4.15. What are some of the challenges to a free and open discussion about the issues?
History has shown that it is always difficult to conduct a public debate about a proposed amendment to the Constitution. There are a number of reasons for this, some of which appear to apply to the present case.
The perceived obstacles range widely from biases in some sections of the community to the ways that the media, including social media, currently inhibit or can overwhelm considered and respectful dialogue.
There are allegations from both sides. Former Liberal Party leader John Hewson argues that some current Coalition leaders are deliberately trying to spread confusion, are ‘muddying the waters’, rather than participating in genuine debate. He asserts that an inherent racism lies behind this strategy. Similarly, Chaney and Carne argue that there is still a strong assimilationist attitude within the Australian population that denies the difference of First Nations peoples and imagines that they will eventually ‘die out’, despite all evidence so far to the contrary.
There is evidence within the community of misunderstanding in relation to the concepts of equality and difference, which affect both sides to the debate. This misunderstanding can in part be due to ‘human rights’ tending to be discoursed in universal and undifferentiated terms. Chesterman quotes Justice Edelman saying that the idea of citizenship as an undifferentiated category:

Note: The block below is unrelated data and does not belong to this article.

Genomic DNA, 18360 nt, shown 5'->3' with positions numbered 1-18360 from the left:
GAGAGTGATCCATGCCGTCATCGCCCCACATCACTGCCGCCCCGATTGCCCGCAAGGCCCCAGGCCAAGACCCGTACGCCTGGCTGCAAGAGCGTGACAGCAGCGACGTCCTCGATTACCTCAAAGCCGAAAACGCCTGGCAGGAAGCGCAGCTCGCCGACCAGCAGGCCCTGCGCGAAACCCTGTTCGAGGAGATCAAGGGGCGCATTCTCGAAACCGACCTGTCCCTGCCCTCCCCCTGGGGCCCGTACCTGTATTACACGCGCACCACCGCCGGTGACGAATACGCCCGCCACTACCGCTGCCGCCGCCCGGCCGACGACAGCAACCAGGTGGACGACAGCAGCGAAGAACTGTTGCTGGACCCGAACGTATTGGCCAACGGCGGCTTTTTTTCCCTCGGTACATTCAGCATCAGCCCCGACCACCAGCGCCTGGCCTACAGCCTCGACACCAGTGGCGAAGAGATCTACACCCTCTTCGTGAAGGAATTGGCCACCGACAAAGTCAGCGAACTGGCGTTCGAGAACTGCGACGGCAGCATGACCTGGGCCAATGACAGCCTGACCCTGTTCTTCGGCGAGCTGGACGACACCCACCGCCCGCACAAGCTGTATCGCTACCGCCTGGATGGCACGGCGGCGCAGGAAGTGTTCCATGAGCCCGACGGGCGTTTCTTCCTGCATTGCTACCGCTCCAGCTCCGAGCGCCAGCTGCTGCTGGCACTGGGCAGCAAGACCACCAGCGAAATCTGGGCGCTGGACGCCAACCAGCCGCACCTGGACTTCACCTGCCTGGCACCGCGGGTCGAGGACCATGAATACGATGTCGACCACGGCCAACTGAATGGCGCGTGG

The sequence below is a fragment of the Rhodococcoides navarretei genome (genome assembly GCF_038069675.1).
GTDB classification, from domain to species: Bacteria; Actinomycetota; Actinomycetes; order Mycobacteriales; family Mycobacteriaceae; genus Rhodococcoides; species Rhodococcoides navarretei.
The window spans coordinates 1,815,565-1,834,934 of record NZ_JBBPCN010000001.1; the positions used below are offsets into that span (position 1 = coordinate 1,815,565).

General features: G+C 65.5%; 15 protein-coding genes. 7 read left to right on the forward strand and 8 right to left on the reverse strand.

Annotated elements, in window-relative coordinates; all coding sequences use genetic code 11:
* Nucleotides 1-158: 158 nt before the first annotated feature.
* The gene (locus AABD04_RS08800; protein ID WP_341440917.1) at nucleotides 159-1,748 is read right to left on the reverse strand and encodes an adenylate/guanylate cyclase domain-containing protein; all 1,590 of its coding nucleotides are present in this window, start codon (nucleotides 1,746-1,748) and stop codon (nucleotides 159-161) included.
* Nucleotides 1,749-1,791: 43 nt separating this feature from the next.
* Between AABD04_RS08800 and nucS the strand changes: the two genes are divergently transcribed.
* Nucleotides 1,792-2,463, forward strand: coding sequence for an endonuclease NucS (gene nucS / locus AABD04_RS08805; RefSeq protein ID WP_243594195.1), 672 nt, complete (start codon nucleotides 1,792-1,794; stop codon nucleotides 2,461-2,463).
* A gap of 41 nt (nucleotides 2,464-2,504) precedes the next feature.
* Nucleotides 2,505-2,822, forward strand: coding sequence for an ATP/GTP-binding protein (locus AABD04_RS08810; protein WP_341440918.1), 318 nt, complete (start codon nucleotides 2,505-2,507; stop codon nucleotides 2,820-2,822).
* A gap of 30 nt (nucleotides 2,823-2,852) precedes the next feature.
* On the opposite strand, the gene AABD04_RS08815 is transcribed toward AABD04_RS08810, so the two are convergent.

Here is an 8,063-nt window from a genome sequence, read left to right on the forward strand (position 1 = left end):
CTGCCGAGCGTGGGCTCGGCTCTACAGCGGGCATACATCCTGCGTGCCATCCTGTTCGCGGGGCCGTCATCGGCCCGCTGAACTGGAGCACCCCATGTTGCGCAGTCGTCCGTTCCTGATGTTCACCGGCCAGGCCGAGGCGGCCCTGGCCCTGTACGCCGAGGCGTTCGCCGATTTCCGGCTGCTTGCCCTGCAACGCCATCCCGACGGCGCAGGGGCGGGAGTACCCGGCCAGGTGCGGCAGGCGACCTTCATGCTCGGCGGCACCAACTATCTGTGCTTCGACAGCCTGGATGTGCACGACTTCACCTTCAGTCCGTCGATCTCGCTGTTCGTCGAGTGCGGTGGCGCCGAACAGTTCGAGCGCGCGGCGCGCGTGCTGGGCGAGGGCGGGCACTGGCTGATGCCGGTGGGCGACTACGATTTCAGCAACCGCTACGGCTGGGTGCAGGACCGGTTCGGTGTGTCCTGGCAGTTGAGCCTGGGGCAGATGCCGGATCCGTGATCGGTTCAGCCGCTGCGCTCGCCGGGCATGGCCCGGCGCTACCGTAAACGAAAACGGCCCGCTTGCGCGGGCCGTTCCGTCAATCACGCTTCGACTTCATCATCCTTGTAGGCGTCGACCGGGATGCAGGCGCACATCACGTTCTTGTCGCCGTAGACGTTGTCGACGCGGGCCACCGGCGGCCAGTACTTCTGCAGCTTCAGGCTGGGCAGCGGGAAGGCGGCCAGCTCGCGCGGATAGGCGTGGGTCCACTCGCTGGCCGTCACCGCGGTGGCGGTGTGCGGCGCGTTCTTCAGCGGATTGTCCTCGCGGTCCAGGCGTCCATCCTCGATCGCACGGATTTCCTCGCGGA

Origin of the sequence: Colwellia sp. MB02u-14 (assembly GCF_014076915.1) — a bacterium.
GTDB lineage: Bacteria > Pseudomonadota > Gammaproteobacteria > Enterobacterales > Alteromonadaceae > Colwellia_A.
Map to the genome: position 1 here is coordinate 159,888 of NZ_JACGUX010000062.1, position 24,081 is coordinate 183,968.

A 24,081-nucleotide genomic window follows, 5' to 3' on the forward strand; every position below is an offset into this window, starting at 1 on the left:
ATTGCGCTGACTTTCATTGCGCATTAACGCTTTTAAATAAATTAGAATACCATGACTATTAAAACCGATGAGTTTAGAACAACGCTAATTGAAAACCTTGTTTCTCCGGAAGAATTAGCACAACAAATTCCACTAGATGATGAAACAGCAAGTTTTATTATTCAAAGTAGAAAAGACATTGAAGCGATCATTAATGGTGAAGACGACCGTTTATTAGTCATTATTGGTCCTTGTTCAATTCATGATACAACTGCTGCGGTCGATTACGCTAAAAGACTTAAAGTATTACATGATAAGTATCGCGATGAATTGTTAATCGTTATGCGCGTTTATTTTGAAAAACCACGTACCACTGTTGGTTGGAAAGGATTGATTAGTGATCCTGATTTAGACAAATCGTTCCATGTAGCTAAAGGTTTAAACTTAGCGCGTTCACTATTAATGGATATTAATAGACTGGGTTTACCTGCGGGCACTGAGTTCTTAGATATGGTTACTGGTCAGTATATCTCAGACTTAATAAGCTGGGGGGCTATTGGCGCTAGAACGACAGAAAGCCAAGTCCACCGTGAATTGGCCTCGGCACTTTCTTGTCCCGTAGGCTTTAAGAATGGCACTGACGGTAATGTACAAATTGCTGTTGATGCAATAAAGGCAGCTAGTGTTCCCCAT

reflects a human inclination toward homogeneity which Hume described as the ‘narrowness of soul’ … It also misunderstands the concept of equality before the law. To treat differences as though they were alike is not equality. It is a denial of community.
On the other hand, it has been argued variously that migrant and refugee communities should either oppose the Voice or be included in it. Jacubowicz writes that such communities will need to be addressed directly if their distrust of government or sense of their own need for a voice is not to prevail over their potential recognition of the ethical claim to recognition of First Nations peoples.
The role of social media, fake news, and disinformation as potential forces that may weigh significantly in the referendum needs to be recognised. Waleed Aly, reflecting on the broader problem, expresses his concern that the public may find finely nuanced arguments challenging or difficult to understand, a problem that he feels may particularly disadvantage the proponents of the Voice, in view of its simplicity and understated nature. In the current era, he argues, discourse thrives on promoting conflict and division.
Nick Bryant also notes the current combative, confrontational journalistic culture which does not allow for or encourage nuance or honesty from spokespersons as potentially positive values. Coper goes further to argue that social media is the place least suited to thinking through the issues: ‘Social media was never intended to be the place where we formed our opinions about critical issues of importance, it was designed to be a viral advertising platform’.
All of these factors pose challenges to a free, unfettered discussion in which the strongest arguments, and those best supported by evidence, are able to prevail.